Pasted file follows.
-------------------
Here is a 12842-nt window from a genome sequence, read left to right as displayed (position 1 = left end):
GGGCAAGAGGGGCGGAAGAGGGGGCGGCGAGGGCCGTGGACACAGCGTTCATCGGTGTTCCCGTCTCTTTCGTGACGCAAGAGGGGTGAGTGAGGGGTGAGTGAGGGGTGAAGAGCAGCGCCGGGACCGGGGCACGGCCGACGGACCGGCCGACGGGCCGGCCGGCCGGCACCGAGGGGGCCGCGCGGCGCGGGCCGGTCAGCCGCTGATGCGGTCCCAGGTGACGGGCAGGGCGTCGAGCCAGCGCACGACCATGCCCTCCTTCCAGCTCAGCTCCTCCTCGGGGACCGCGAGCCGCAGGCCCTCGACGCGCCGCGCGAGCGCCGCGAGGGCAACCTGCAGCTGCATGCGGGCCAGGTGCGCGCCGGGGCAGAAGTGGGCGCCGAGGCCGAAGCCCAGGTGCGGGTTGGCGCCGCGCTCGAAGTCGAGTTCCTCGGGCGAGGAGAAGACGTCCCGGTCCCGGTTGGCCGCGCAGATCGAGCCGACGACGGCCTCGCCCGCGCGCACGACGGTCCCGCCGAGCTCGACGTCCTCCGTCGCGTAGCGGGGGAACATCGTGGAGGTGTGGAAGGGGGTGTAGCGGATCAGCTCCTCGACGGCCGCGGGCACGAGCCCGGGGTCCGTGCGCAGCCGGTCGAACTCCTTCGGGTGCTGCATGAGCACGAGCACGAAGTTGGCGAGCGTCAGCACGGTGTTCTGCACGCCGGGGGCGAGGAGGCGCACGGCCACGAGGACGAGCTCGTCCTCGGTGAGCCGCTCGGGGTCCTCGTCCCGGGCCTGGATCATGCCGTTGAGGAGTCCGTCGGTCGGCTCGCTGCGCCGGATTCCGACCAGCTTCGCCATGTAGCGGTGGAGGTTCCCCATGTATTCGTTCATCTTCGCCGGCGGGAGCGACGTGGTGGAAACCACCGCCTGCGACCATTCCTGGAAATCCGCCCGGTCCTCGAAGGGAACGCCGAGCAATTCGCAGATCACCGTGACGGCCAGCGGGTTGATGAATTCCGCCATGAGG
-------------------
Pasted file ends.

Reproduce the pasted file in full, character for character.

Here is a 12842-nt window from a genome sequence, read left to right as displayed (position 1 = left end):
GGGCAAGAGGGGCGGAAGAGGGGGCGGCGAGGGCCGTGGACACAGCGTTCATCGGTGTTCCCGTCTCTTTCGTGACGCAAGAGGGGTGAGTGAGGGGTGAGTGAGGGGTGAAGAGCAGCGCCGGGACCGGGGCACGGCCGACGGACCGGCCGACGGGCCGGCCGGCCGGCACCGAGGGGGCCGCGCGGCGCGGGCCGGTCAGCCGCTGATGCGGTCCCAGGTGACGGGCAGGGCGTCGAGCCAGCGCACGACCATGCCCTCCTTCCAGCTCAGCTCCTCCTCGGGGACCGCGAGCCGCAGGCCCTCGACGCGCCGCGCGAGCGCCGCGAGGGCAACCTGCAGCTGCATGCGGGCCAGGTGCGCGCCGGGGCAGAAGTGGGCGCCGAGGCCGAAGCCCAGGTGCGGGTTGGCGCCGCGCTCGAAGTCGAGTTCCTCGGGCGAGGAGAAGACGTCCCGGTCCCGGTTGGCCGCGCAGATCGAGCCGACGACGGCCTCGCCCGCGCGCACGACGGTCCCGCCGAGCTCGACGTCCTCCGTCGCGTAGCGGGGGAACATCGTGGAGGTGTGGAAGGGGGTGTAGCGGATCAGCTCCTCGACGGCCGCGGGCACGAGCCCGGGGTCCGTGCGCAGCCGGTCGAACTCCTTCGGGTGCTGCATGAGCACGAGCACGAAGTTGGCGAGCGTCAGCACGGTGTTCTGCACGCCGGGGGCGAGGAGGCGCACGGCCACGAGGACGAGCTCGTCCTCGGTGAGCCGCTCGGGGTCCTCGTCCCGGGCCTGGATCATGCCGTTGAGGAGTCCGTCGGTCGGCTCGCTGCGCCGGATTCCGACCAGCTTCGCCATGTAGCGGTGGAGGTTCCCCATGTATTCGTTCATCTTCGCCGGCGGGAGCGACGTGGTGGAAACCACCGCCTGCGACCATTCCTGGAAATCCGCCCGGTCCTCGAAGGGAACGCCGAGCAATTCGCAGATCACCGTGACGGCCAGCGGGTTGATGAATTCCGCCATGAGG